In FY2012, the state transferred $97.4 million from the Unclaimed Property Division to the general fund, the largest such transfer from the Unclaimed Property Division in state history. Property that is unclaimed for three years is transferred to the general fund.
The state faces loss of revenue for a myriad of reasons, including:
- Tax revenues coming in far below the levels seen in prior boom years;
- loss of one-time federal stimulus funds;
- The expiration on June 30, 2011, of approximately $1 billion in temporary tax increases approved by the 2009 Legislature;
- End of employee furloughs and restoration of employee benefits that were cut in 2009 to balance the current budget, which together would cost about $500 million
State Budget Director Andrew Clinger said that the state would be $1 billion short, but that figure does not include the $1.1 billion in lost stimulus funds or $200 million in additional Medicaid costs. The total requests from agencies — yes, they can be pared — put the shortfall before any cuts or furloughs at $3 billion.
Gov. Sandoval said that his fiscal priorities are human services and education. He said he will take a salary cut as part of the "shared sacrifice" necessitated by the state's fiscal condition. In addition to cutting his own pay, he said that he wants state workers to give up 5% of their pay. The governor suffered a blow when a Nevada State Supreme Court ruling raised legal issues on some funding tactics totaling about $656 million, which threw the budget process into chaos. The ruling opposed lifting the sunsets on the taxes, which the governor had relied on to avoid new taxes. The court found that it was unconstitutional for the state to sweep $62 million from a southern Nevada clean water fund in 2010 to help pad revenues and close an $805 million deficit. While the decision focused on that money grab, it called into question Sandoval's plan to take school bond reserve accounts and some property taxes from Clark and Washoe counties to help balance his budget.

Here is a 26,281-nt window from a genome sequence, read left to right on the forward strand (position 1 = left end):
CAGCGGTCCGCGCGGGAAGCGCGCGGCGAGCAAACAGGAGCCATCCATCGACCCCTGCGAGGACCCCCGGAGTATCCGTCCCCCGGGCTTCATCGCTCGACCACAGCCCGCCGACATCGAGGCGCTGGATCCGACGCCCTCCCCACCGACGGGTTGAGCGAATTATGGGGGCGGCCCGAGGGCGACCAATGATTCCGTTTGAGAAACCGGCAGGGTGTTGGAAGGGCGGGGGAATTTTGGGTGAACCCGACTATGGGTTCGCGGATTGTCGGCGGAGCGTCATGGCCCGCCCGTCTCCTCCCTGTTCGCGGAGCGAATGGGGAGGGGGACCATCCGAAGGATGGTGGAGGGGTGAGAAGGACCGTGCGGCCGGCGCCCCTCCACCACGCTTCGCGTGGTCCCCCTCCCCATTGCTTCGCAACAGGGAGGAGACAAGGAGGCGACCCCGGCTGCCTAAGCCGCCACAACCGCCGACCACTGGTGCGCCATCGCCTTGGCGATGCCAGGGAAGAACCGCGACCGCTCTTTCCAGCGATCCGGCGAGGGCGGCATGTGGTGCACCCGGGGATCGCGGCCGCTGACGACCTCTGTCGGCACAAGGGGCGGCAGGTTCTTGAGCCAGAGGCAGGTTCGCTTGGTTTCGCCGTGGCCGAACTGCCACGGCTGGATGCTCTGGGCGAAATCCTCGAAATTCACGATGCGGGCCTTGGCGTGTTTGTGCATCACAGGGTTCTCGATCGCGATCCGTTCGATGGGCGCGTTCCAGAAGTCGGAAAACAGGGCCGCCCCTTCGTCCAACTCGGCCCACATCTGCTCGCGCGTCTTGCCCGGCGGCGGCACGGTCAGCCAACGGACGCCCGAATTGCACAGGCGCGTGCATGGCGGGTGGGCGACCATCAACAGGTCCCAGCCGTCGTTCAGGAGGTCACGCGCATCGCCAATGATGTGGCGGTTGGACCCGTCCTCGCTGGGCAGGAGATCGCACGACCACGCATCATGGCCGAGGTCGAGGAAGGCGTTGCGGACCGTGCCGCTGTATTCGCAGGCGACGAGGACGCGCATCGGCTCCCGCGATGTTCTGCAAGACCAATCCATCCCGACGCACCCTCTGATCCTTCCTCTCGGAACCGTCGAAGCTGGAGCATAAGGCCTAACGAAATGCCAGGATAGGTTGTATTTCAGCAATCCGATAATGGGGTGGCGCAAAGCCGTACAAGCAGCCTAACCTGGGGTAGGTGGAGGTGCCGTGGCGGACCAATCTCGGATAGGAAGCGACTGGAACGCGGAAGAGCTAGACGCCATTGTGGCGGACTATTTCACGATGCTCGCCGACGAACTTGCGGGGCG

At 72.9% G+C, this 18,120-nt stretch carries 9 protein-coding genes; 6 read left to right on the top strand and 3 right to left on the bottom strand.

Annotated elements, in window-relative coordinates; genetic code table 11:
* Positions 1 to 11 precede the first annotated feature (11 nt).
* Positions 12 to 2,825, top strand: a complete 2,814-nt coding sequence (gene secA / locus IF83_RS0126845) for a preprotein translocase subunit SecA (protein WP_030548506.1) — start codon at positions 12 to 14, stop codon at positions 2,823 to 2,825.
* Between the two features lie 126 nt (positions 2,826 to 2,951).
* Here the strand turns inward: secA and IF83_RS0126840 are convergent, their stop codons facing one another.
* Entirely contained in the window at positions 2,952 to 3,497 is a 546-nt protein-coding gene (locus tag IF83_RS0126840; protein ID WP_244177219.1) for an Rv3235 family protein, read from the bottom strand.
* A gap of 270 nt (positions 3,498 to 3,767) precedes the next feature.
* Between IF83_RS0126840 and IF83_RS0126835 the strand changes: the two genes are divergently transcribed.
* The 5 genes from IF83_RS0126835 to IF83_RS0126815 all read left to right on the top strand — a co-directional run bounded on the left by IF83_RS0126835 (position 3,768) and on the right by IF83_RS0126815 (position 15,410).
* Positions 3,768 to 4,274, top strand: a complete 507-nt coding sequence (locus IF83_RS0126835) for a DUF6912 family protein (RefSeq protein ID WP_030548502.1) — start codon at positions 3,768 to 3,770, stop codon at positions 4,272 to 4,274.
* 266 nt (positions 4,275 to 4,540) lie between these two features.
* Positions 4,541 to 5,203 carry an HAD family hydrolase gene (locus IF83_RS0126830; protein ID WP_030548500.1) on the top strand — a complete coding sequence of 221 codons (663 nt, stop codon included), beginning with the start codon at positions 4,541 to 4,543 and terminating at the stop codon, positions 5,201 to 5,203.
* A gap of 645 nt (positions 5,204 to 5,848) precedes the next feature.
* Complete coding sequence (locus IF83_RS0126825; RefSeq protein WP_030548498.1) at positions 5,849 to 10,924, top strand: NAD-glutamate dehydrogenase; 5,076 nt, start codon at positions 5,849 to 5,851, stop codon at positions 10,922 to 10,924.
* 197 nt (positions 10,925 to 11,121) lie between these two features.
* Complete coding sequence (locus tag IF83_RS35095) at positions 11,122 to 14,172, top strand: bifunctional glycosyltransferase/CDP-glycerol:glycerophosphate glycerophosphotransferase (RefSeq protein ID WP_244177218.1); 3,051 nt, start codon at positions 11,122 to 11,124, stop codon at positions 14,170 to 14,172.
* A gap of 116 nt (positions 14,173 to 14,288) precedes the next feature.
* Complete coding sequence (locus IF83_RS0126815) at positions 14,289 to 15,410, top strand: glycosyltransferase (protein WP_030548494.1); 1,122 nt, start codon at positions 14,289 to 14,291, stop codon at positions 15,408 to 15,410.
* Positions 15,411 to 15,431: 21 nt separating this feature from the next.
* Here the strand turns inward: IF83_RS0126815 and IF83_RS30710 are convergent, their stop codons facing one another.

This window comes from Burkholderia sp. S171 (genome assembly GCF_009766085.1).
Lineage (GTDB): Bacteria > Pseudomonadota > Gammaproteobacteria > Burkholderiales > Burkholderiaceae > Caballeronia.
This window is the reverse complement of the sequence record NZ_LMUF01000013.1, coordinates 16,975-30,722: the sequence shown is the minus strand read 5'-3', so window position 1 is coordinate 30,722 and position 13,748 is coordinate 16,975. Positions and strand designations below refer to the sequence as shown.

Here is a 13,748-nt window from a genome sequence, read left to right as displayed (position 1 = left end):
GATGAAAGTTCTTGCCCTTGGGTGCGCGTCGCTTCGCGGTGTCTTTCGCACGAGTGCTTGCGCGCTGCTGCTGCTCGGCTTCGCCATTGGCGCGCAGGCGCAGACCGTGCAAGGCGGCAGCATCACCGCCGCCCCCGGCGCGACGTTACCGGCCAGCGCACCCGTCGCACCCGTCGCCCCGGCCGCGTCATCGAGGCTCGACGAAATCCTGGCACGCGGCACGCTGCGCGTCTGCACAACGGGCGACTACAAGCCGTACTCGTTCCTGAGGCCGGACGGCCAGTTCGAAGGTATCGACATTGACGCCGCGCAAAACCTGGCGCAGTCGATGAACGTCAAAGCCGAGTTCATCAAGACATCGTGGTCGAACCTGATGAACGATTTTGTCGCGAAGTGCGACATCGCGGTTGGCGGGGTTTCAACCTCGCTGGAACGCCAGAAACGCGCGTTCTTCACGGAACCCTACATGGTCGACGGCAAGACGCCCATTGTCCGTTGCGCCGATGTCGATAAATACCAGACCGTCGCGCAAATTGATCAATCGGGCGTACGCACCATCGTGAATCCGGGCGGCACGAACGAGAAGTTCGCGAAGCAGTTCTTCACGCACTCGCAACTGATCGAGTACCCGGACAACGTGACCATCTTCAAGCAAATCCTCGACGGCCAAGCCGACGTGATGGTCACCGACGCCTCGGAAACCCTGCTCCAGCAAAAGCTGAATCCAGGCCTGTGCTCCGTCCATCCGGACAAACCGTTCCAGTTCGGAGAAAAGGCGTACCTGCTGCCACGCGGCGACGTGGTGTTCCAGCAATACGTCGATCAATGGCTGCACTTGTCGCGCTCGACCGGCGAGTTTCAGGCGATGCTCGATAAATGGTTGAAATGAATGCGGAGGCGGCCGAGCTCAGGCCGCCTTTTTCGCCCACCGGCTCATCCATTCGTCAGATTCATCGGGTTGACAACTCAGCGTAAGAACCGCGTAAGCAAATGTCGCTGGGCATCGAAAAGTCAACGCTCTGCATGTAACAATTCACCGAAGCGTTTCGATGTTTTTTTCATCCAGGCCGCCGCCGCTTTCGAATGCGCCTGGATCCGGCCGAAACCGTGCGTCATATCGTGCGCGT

The governor proposes cutting education spending by $200 million, approximately 9%. All of the Assembly's Republicans backed the governor's proposed $2.2 billion public school spending plan, while all Democrats oppose the plan.
On May 16, 2011, the governor vetoed Assembly Bill 568, the bill funding K-12 education for 2011-13, because of the funding Democrats added back into those budgets. The funding added by Democrats increases state spending by nearly $660 million above the amount proposed in the Executive Budget and the governor said that the state would not have the funds to pay for the bill and all other government sevices if he had signed it. Democrats do not have the votes needed to override the governor's veto, sending the budget battle back to square one with three weeks left in the 2011 session that ends June 6.